A review of the strategies used to reduce the prevalence of iron deficiency and iron deficiency anaemia in infants aged 6–36 months

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Iron deficiency (ID) and iron deficiency anaemia (IDA) are global public health concerns that impact on infants worldwide in low and middle income populations. There is indication that ID affects long-term neurodevelopment and that these effects could be irreversible. The present study reviews the strategies available to reduce the prevalence of ID and IDA in 6-12 month-old infants.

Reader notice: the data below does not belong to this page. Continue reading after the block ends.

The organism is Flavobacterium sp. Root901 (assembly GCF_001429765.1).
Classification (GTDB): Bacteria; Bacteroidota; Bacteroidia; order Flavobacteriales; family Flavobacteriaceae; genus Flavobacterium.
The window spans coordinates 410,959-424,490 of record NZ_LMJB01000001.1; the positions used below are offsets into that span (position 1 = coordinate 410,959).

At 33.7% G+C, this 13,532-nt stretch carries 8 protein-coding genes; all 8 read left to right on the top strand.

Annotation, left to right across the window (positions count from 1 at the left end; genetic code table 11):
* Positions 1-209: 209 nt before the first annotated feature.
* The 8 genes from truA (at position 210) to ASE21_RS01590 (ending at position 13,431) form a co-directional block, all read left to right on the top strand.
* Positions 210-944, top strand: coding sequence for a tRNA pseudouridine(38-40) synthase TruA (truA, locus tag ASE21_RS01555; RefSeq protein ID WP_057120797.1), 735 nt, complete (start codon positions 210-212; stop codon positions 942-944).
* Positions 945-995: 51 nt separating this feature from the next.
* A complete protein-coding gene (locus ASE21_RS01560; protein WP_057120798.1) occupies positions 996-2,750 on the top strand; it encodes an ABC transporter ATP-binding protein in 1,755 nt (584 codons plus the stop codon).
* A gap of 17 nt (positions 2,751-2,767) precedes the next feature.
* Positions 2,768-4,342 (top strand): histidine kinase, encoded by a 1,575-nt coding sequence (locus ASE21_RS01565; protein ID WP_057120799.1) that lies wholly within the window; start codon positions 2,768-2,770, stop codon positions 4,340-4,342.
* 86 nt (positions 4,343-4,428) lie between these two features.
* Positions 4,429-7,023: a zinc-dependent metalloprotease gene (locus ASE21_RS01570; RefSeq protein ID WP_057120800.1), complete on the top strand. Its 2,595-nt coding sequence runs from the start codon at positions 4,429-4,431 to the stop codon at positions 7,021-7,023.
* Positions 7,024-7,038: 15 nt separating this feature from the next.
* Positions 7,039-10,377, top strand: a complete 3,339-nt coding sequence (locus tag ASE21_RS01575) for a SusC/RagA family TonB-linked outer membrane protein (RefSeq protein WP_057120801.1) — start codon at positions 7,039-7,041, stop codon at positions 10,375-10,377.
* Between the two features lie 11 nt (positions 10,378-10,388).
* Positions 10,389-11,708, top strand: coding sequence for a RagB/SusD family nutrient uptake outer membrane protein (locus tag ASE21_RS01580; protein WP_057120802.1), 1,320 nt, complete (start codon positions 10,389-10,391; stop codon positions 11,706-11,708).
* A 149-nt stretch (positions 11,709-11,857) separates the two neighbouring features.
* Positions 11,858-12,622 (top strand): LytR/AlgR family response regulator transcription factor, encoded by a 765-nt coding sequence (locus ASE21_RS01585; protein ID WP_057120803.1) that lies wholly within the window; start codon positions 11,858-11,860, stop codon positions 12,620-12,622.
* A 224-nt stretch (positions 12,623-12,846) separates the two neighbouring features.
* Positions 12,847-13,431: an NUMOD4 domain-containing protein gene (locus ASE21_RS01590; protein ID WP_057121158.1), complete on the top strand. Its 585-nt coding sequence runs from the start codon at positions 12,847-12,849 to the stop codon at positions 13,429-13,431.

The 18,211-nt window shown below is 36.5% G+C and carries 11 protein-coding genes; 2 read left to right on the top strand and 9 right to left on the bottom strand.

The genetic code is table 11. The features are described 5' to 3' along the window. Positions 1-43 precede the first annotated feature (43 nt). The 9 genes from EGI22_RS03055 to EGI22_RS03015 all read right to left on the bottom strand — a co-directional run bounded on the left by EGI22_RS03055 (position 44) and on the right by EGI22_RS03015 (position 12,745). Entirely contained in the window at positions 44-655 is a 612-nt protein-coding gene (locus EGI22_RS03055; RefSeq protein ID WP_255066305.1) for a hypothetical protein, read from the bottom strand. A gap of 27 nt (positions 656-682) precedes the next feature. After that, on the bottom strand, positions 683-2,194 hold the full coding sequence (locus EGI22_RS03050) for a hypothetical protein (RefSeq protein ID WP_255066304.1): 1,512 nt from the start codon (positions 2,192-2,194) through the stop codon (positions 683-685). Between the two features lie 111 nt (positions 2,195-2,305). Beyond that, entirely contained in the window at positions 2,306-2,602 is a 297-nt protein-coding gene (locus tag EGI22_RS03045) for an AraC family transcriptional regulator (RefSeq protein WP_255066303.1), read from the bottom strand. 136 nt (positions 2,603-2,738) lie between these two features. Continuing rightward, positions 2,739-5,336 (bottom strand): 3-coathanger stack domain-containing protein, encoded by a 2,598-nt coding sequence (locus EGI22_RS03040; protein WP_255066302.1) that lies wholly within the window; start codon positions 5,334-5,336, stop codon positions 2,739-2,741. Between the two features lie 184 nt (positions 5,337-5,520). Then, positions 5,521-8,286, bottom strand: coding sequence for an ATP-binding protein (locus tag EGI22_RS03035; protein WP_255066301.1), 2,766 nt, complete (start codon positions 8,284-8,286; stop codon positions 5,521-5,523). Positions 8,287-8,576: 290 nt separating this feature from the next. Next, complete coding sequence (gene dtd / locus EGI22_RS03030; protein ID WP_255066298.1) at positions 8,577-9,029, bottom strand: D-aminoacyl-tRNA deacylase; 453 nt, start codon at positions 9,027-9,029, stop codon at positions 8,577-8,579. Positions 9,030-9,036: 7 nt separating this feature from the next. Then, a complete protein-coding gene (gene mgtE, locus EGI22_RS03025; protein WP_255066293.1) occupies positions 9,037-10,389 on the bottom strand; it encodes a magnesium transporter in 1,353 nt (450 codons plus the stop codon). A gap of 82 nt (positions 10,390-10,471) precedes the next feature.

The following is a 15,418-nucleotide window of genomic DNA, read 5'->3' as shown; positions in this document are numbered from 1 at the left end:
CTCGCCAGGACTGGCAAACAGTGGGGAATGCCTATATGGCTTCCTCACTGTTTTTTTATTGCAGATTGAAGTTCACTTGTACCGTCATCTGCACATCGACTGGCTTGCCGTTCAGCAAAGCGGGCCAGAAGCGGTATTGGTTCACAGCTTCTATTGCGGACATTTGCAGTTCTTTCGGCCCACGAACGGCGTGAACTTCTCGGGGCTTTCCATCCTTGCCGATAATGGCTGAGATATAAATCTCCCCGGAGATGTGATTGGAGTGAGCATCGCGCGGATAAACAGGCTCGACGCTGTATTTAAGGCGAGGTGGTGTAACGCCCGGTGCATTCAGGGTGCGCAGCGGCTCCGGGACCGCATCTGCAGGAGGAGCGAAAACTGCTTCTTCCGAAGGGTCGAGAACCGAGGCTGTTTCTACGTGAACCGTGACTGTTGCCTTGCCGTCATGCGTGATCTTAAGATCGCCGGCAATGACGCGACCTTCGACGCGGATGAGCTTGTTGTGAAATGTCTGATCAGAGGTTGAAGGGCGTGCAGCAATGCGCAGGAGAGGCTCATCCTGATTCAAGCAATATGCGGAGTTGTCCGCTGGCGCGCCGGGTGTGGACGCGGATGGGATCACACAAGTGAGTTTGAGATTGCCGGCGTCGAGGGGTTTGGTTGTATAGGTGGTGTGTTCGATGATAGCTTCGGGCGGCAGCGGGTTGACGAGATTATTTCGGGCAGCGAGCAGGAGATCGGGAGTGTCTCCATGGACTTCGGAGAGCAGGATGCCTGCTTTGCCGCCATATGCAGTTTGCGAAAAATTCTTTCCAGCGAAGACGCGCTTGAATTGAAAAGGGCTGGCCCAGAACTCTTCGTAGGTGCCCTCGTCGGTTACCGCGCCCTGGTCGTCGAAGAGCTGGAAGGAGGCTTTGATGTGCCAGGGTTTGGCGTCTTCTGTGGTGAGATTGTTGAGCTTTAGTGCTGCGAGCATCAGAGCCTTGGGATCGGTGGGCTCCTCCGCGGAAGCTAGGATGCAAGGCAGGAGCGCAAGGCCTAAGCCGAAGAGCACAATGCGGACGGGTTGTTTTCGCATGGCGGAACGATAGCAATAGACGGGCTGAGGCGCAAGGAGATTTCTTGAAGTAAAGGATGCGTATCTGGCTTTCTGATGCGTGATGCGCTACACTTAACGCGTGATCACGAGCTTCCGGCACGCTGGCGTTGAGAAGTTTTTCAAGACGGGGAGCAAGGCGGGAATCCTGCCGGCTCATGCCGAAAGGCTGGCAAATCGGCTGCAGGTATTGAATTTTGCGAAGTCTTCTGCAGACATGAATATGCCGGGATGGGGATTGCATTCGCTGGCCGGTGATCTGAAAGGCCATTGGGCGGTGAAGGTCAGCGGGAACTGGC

A comprehensive review was carried out to identify all relevant studies. Four databases were searched: The Cochrane Library, PubMed/MEDLINE, Leeds Metropolitan Discover and Google Scholar up to 1 November 2014. Randomised controlled trials (RCTs), quasi-randomised trials and non-randomised trials investigating the effects of preventative strategies on the prevalence of ID and IDA in infants were included. Primary outcome measures were haemoglobin concentration, anaemia, iron deficiency and iron status. Identified articles were assessed against quality criteria, and a data extraction template was implemented to source all relevant information. A total of 1038 articles were identified by the initial search, with eight trials fitting the criteria for more detailed critical evaluation. Of the final eight articles reviewed, two trials investigated the effect of micronutrient sprinkles, two trials assessed iron-fortified milk programmes, two trials investigated the effect of iron supplementation, one trial evaluated food-based strategies, and one trial looked at the efficacy of different strategies to treat ID and IDA. Micronutrient sprinkles proved successful in reducing percentage prevalence of ID by an average of 20% as well as significantly increasing mean haemoglobin levels; additionally, iron-fortified milk programmes resulted in a significant reduction in percentage prevalence of IDA. Results of the iron supplementation trials were mixed, with one trial showing no difference between intervention and control groups for the incidence of ID and IDA whilst the other trial showed a dose–response effect in the daily supplementation group compared to the control group. Programmes focusing on iron rich food consumption were also unconvincing, with only red meat intake shown to help prevent the decline of iron stores. Results indicate that there are numerous beneficial strategies to reduce ID and IDA in young infants. Larger RCTs of longer duration are needed to determine the effects of timing and dose of these treatments, particularly the use of micronutrient sprinkles which are not commonly used in Europe but show promising results.

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